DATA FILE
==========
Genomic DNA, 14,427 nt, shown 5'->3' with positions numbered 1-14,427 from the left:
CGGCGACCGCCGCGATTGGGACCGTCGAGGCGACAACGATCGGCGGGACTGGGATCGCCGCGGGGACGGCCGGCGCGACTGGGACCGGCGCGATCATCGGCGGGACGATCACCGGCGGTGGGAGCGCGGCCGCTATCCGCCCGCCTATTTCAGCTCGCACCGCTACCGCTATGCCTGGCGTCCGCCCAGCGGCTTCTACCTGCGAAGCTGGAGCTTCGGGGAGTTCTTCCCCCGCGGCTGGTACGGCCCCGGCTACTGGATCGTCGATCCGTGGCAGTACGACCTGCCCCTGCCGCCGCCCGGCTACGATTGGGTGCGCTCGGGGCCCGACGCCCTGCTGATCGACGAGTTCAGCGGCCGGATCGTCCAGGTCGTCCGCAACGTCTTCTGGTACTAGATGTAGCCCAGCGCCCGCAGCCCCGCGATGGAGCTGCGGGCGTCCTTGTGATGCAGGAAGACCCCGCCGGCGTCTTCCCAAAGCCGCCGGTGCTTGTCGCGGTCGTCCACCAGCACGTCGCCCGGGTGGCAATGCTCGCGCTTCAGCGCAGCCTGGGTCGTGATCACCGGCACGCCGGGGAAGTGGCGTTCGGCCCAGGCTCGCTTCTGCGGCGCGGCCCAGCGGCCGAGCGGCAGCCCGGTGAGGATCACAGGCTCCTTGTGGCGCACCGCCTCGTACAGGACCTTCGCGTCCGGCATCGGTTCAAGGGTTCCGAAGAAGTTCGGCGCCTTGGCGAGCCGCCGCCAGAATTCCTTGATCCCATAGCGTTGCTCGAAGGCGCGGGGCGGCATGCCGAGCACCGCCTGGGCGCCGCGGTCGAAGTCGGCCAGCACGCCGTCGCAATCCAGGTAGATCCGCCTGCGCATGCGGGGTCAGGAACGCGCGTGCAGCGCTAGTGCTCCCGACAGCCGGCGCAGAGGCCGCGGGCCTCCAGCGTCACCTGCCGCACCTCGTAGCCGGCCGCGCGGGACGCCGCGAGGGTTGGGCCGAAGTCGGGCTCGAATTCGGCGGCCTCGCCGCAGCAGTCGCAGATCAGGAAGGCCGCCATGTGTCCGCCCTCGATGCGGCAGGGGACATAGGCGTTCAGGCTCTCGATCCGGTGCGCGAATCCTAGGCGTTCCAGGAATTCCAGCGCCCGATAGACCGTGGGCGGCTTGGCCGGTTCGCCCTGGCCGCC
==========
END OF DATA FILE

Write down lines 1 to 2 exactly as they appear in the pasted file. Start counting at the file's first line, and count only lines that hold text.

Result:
Genomic DNA, 14,427 nt, shown 5'->3' with positions numbered 1-14,427 from the left:
CGGCGACCGCCGCGATTGGGACCGTCGAGGCGACAACGATCGGCGGGACTGGGATCGCCGCGGGGACGGCCGGCGCGACTGGGACCGGCGCGATCATCGGCGGGACGATCACCGGCGGTGGGAGCGCGGCCGCTATCCGCCCGCCTATTTCAGCTCGCACCGCTACCGCTATGCCTGGCGTCCGCCCAGCGGCTTCTACCTGCGAAGCTGGAGCTTCGGGGAGTTCTTCCCCCGCGGCTGGTACGGCCCCGGCTACTGGATCGTCGATCCGTGGCAGTACGACCTGCCCCTGCCGCCGCCCGGCTACGATTGGGTGCGCTCGGGGCCCGACGCCCTGCTGATCGACGAGTTCAGCGGCCGGATCGTCCAGGTCGTCCGCAACGTCTTCTGGTACTAGATGTAGCCCAGCGCCCGCAGCCCCGCGATGGAGCTGCGGGCGTCCTTGTGATGCAGGAAGACCCCGCCGGCGTCTTCCCAAAGCCGCCGGTGCTTGTCGCGGTCGTCCACCAGCACGTCGCCCGGGTGGCAATGCTCGCGCTTCAGCGCAGCCTGGGTCGTGATCACCGGCACGCCGGGGAAGTGGCGTTCGGCCCAGGCTCGCTTCTGCGGCGCGGCCCAGCGGCCGAGCGGCAGCCCGGTGAGGATCACAGGCTCCTTGTGGCGCACCGCCTCGTACAGGACCTTCGCGTCCGGCATCGGTTCAAGGGTTCCGAAGAAGTTCGGCGCCTTGGCGAGCCGCCGCCAGAATTCCTTGATCCCATAGCGTTGCTCGAAGGCGCGGGGCGGCATGCCGAGCACCGCCTGGGCGCCGCGGTCGAAGTCGGCCAGCACGCCGTCGCAATCCAGGTAGATCCGCCTGCGCATGCGGGGTCAGGAACGCGCGTGCAGCGCTAGTGCTCCCGACAGCCGGCGCAGAGGCCGCGGGCCTCCAGCGTCACCTGCCGCACCTCGTAGCCGGCCGCGCGGGACGCCGCGAGGGTTGGGCCGAAGTCGGGCTCGAATTCGGCGGCCTCGCCGCAGCAGTCGCAGATCAGGAAGGCCGCCATGTGTCCGCCCTCGATGCGGCAGGGGACATAGGCGTTCAGGCTCTCGATCCGGTGCGCGAATCCTAGGCGTTCCAGGAATTCCAGCGCCCGATAGACCGTGGGCGGCTTGGCCGGTTCGCCCTGGCCGCC